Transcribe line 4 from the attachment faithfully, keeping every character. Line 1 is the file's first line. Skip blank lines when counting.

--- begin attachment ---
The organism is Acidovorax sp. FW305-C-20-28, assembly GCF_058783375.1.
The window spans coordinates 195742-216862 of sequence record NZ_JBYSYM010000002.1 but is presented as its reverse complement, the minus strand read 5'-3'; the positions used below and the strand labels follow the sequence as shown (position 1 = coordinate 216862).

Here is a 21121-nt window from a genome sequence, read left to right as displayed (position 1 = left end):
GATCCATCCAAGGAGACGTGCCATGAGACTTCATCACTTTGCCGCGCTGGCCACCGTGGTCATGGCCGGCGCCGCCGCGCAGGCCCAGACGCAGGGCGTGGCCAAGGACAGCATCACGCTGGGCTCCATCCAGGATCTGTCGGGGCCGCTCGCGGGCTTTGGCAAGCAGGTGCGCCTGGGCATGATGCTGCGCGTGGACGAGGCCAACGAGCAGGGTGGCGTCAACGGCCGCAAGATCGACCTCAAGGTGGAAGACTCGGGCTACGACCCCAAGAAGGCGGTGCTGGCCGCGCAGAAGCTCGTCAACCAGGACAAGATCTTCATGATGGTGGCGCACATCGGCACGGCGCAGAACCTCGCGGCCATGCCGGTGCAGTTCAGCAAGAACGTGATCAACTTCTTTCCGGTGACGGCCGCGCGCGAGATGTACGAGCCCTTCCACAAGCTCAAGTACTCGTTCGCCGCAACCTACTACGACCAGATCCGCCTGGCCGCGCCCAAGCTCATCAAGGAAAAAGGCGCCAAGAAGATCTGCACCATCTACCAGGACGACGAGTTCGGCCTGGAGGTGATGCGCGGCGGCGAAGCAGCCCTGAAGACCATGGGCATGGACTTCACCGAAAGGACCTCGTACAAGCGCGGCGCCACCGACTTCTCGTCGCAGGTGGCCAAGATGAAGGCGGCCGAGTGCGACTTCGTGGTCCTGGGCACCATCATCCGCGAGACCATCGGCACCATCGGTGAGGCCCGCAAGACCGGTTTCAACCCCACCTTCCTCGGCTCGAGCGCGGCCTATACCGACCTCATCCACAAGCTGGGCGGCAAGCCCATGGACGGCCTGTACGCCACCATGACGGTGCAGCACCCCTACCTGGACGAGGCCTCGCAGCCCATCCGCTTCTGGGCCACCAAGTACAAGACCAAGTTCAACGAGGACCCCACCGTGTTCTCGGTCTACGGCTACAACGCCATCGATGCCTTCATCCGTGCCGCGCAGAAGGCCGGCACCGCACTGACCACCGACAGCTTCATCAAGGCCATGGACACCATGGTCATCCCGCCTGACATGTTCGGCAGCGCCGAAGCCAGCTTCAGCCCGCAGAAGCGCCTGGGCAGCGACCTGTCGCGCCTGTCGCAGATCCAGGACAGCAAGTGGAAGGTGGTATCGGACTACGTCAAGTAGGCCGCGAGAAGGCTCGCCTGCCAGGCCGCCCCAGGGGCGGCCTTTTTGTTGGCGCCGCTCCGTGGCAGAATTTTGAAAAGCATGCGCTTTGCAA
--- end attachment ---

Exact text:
GATCCATCCAAGGAGACGTGCCATGAGACTTCATCACTTTGCCGCGCTGGCCACCGTGGTCATGGCCGGCGCCGCCGCGCAGGCCCAGACGCAGGGCGTGGCCAAGGACAGCATCACGCTGGGCTCCATCCAGGATCTGTCGGGGCCGCTCGCGGGCTTTGGCAAGCAGGTGCGCCTGGGCATGATGCTGCGCGTGGACGAGGCCAACGAGCAGGGTGGCGTCAACGGCCGCAAGATCGACCTCAAGGTGGAAGACTCGGGCTACGACCCCAAGAAGGCGGTGCTGGCCGCGCAGAAGCTCGTCAACCAGGACAAGATCTTCATGATGGTGGCGCACATCGGCACGGCGCAGAACCTCGCGGCCATGCCGGTGCAGTTCAGCAAGAACGTGATCAACTTCTTTCCGGTGACGGCCGCGCGCGAGATGTACGAGCCCTTCCACAAGCTCAAGTACTCGTTCGCCGCAACCTACTACGACCAGATCCGCCTGGCCGCGCCCAAGCTCATCAAGGAAAAAGGCGCCAAGAAGATCTGCACCATCTACCAGGACGACGAGTTCGGCCTGGAGGTGATGCGCGGCGGCGAAGCAGCCCTGAAGACCATGGGCATGGACTTCACCGAAAGGACCTCGTACAAGCGCGGCGCCACCGACTTCTCGTCGCAGGTGGCCAAGATGAAGGCGGCCGAGTGCGACTTCGTGGTCCTGGGCACCATCATCCGCGAGACCATCGGCACCATCGGTGAGGCCCGCAAGACCGGTTTCAACCCCACCTTCCTCGGCTCGAGCGCGGCCTATACCGACCTCATCCACAAGCTGGGCGGCAAGCCCATGGACGGCCTGTACGCCACCATGACGGTGCAGCACCCCTACCTGGACGAGGCCTCGCAGCCCATCCGCTTCTGGGCCACCAAGTACAAGACCAAGTTCAACGAGGACCCCACCGTGTTCTCGGTCTACGGCTACAACGCCATCGATGCCTTCATCCGTGCCGCGCAGAAGGCCGGCACCGCACTGACCACCGACAGCTTCATCAAGGCCATGGACACCATGGTCATCCCGCCTGACATGTTCGGCAGCGCCGAAGCCAGCTTCAGCCCGCAGAAGCGCCTGGGCAGCGACCTGTCGCGCCTGTCGCAGATCCAGGACAGCAAGTGGAAGGTGGTATCGGACTACGTCAAGTAGGCCGCGAGAAGGCTCGCCTGCCAGGCCGCCCCAGGGGCGGCCTTTTTGTTGGCGCCGCTCCGTGGCAGAATTTTGAAAAGCATGCGCTTTGCAA